in some manner; i.e., filtered, boiled, or treated with some chemical such as
The problem of carrying drinking water can be solved by mounting a 10-gallon
barrel, with spigot or detachable plug, on the running board of each
vehicle. This is the preferred position, because of the ease of getting at it. It
should be detachable and should be so constructed such that the inside can be cleaned
periodically. This container should be covered with an inch-thick layer of
absorbent material; by soaking this covering, the contents will be cooled by the
subsequent evaporation of the water in the absorbent covering. In convoys this
drinking water should be supplemented by water carried in several four-wheel trailers.
Fuel is a problem because of the utter absence of European settlements. As
a consequence, gasoline and oil for an entire trip must be carried by each
vehicle. It is never desirable to put all of the fuel for several vehicles on one
truck, because if that truck breaks down, either the entire convoy must be
delayed for repairs to a single truck, or part of the load of each truck must be
discharged in order to take on gasoline for the remainder of the trip.
Lack of maintenance facilities is a major difficulty. It has not been
possible to establish repair shops along the route; when a truck breaks down on
the road, spare parts must be dispatched from the base shop and repairs then
made in the field. This results in long delays for repairs which otherwise
would require only a few hours.
The reporting officer makes the following recommendations:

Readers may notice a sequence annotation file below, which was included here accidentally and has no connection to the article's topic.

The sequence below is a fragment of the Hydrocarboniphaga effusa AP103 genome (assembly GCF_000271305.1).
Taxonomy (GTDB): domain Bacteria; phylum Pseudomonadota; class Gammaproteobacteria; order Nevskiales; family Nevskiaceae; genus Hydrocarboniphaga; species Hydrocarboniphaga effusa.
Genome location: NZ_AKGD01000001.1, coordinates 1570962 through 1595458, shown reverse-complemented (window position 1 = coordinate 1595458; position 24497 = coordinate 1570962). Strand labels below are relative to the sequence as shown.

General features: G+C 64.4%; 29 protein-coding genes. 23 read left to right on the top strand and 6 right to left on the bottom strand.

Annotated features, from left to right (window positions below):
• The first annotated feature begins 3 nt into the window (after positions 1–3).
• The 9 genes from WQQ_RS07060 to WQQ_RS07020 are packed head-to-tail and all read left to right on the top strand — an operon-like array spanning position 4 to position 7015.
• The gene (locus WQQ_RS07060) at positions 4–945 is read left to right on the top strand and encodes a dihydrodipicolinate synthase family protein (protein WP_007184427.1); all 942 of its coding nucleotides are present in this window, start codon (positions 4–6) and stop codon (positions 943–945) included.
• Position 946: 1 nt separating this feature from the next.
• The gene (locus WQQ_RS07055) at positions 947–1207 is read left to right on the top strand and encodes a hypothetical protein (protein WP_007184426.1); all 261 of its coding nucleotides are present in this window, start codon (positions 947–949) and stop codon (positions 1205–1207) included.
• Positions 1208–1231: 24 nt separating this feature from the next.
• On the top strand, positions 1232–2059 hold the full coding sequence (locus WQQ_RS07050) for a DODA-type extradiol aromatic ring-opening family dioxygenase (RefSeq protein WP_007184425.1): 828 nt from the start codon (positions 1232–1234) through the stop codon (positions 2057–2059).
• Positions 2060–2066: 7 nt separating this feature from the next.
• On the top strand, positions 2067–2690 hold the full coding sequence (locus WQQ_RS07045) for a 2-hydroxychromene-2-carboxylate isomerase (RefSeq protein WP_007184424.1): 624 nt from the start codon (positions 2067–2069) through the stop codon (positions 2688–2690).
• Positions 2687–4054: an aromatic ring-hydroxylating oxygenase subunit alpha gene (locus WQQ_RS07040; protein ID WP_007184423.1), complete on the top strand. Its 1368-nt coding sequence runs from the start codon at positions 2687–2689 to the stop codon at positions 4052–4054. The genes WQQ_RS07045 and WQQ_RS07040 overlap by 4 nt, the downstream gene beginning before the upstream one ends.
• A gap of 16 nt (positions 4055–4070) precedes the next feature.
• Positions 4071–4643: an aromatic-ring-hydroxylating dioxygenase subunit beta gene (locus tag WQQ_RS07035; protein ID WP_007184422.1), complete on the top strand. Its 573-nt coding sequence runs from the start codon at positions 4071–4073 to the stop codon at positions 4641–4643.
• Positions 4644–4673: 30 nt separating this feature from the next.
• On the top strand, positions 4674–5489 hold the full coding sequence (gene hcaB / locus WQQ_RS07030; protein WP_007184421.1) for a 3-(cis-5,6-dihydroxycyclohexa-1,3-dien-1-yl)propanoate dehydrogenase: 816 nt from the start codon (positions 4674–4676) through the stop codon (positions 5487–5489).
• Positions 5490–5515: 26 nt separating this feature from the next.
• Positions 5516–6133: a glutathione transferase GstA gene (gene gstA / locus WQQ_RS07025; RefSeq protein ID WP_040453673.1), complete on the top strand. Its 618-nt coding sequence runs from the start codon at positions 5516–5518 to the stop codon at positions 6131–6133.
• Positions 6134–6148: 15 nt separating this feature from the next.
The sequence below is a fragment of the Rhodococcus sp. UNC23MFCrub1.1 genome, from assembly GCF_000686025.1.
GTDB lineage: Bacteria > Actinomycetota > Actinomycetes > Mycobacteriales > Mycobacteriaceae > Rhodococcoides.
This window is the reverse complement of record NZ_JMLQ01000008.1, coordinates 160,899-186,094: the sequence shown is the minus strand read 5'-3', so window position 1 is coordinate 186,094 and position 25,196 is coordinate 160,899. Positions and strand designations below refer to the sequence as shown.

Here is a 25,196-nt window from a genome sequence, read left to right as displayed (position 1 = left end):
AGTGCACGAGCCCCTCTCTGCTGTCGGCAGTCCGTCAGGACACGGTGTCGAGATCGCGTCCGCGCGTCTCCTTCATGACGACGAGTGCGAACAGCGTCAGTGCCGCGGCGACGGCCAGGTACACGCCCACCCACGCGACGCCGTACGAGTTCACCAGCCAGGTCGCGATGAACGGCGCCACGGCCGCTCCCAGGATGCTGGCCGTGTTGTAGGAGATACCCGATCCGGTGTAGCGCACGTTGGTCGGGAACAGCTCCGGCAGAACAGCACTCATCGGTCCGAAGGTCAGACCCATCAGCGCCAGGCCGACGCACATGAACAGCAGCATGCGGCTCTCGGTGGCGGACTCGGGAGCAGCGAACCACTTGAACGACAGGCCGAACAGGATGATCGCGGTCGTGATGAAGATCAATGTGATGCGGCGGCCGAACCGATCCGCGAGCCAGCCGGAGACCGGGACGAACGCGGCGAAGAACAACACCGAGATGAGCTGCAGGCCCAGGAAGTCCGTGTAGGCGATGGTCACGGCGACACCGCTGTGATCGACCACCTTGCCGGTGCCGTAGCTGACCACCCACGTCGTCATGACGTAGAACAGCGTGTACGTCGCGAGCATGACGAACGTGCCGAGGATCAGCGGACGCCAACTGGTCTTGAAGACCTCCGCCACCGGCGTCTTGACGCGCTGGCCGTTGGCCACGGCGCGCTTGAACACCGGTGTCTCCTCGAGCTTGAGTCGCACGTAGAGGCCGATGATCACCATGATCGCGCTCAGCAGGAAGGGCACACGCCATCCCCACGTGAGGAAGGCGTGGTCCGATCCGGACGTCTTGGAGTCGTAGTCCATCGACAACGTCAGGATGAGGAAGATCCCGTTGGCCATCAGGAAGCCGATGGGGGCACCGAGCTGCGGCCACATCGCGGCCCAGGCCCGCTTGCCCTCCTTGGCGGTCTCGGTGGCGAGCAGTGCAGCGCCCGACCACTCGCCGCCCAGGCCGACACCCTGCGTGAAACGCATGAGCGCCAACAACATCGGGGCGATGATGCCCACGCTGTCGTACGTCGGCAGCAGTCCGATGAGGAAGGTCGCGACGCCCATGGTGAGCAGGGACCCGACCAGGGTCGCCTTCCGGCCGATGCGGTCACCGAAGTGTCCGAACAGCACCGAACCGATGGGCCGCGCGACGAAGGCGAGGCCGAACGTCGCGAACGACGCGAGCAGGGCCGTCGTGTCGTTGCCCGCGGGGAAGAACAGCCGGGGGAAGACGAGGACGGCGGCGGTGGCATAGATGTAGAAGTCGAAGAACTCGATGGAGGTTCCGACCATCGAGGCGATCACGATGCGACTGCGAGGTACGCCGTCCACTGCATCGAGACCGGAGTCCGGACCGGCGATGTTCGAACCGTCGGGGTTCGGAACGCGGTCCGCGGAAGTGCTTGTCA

(a) Vehicles sent to the desert should have as standard equipment: tire
gauge, 2 spare tires, 2 additional new inner tubes, vulcanizing patches,
10-gallon water container covered with absorbent material, 2 or 3 quart-size oil
containers, a shovel, and 2 pieces of flat metal or wire mesh 2 feet by 8 feet.
(b) One truck in five should have a mounted air compressor, run off
the motor, for inflating tires. This ratio should be preserved in convoys, that
there should be a minimum of two such trucks.
(c) Trailers of 500-gallon maximum capacity should be supplied for
hauling gasoline and drinking water for convoys.
(d) Standard American military and commercial trucks must be modified
for use in the desert, with attention being given to: super-low speeds, two
differential speeds, extra-large radiator, six- or eight-bladed fan, extra-large
oil and air filters, four- or six-wheel drive, treadless tires, and tires
of large diameter and great width.
(e) A truck similar to the Italian model should be especially designed for
use in the desert; i.e., having as characteristics 8- to 10-ton maximum load, 4-wheel
rear axle drive, super-low gears, high horsepower, tires of extra-large
diameter, and with the characteristics listed in the previous paragraph.
(f) Each truck should be equipped with a small medical kit containing
sodium hypochlorite or other pills for purifying water, as well as containing
quinine and such emergency medicines and bandages as are normally put in
(g) Motor transport companies should be issued certain navigating
equipment and personnel should be instructed in the use of same.